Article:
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September 23, 2017

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How avoidable are the costs wrought by natural disasters?

The torrential rains that wreaked havoc around the island this week have again reminded us that something needs to be done to shelter the nation from extreme weather.

It may be difficult to avoid floods and landslides, but experts have pointed out that the nation should rethink how people live in such disaster-prone areas.

Many locations have repeatedly made headlines for their dangers during torrential rains and typhoons, such as Lushan, a famous hot spring area in Nantou County.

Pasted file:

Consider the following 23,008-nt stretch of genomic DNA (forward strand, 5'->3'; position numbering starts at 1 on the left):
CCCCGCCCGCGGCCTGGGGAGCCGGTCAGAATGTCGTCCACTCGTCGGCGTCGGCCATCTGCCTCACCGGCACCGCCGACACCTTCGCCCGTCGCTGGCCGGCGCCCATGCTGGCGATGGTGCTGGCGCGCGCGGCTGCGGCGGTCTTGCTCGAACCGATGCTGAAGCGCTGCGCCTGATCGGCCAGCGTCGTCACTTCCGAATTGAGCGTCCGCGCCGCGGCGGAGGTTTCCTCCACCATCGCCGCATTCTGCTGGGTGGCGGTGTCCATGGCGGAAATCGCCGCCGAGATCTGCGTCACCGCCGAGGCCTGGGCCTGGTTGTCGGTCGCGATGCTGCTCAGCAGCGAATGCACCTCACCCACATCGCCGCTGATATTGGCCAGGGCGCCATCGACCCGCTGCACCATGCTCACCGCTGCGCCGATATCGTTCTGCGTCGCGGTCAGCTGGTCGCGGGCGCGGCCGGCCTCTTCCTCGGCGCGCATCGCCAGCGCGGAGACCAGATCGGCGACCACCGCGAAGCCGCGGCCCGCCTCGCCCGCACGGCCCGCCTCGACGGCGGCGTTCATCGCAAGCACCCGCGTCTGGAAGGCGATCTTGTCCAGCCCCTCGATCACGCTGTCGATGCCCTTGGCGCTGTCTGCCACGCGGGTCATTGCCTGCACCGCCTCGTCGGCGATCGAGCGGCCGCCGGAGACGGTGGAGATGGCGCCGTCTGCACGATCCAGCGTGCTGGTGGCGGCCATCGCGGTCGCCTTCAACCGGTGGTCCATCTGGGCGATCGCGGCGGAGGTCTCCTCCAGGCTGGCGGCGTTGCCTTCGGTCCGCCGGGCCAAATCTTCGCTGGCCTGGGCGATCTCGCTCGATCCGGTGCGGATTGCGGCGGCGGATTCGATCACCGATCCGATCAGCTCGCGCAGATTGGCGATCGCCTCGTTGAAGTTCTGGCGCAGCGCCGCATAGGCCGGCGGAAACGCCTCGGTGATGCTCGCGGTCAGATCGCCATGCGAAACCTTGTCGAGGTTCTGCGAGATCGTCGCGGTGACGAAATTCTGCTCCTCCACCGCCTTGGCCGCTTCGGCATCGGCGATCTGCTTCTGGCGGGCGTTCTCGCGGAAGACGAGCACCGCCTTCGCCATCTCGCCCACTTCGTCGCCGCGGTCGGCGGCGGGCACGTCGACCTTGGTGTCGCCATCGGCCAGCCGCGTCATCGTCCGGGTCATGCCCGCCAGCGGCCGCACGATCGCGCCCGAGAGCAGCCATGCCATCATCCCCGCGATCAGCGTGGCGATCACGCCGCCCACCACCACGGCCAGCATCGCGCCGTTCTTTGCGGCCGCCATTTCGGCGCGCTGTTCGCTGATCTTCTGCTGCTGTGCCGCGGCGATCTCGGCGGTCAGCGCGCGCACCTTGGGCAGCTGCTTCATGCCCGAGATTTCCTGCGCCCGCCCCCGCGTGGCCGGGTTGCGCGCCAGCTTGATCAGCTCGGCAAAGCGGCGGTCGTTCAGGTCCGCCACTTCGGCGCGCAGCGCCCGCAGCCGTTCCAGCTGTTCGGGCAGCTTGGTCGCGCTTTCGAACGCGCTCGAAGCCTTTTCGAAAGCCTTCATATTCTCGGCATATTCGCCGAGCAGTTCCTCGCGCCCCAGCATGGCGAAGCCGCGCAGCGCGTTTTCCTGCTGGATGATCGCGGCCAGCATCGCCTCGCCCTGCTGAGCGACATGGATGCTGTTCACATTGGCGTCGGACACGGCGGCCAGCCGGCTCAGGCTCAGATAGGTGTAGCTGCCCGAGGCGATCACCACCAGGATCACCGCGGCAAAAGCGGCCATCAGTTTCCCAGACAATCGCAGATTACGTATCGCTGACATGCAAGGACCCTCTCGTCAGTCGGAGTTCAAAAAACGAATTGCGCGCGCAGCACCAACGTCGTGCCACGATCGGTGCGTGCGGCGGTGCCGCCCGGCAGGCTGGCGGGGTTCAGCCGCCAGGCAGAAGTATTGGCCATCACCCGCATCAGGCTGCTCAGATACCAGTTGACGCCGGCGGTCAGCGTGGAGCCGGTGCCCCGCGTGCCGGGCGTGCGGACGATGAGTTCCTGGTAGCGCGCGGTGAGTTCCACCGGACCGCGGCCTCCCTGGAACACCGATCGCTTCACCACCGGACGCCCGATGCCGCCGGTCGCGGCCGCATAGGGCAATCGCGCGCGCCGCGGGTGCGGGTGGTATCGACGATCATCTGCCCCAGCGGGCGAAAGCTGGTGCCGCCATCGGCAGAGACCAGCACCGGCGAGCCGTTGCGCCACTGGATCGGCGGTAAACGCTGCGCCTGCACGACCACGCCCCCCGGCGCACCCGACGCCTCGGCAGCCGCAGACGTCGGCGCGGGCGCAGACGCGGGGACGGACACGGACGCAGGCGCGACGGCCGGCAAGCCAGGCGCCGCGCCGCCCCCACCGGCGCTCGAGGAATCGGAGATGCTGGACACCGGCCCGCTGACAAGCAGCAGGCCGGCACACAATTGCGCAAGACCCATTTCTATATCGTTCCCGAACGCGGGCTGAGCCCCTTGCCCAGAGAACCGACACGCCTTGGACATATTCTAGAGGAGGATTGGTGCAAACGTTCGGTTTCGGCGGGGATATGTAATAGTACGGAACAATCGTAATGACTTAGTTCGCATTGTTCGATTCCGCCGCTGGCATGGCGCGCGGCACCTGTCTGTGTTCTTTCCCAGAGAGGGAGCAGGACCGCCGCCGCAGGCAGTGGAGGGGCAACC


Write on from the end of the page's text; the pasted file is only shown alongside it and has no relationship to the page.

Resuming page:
It make sense to consider that these places should be abandoned and their residents relocated permanently to safer areas.

Many experts argue that billions have been spent on evacuating people from these areas during emergencies and on rebuilding collapsed roads and bridges afterward.

According to these experts, money has never solved the problems, which are actually unsolvable simply because of their geographical and geological weaknesses.

The same amount of money, or probably a fraction of it, is surely enough to relocate these residents.

One of these experts, Lee Hung-yuan, has now become the interior minister, and in the wake of this week's mishaps, he has again reiterated the government's attempt to introduce a new law that can force the permanent relocation of residents from these dangerous areas.

Of course such a law is not only about forcing relocations. It also involves comprehensive planning or replanning of the use of the nation's land.

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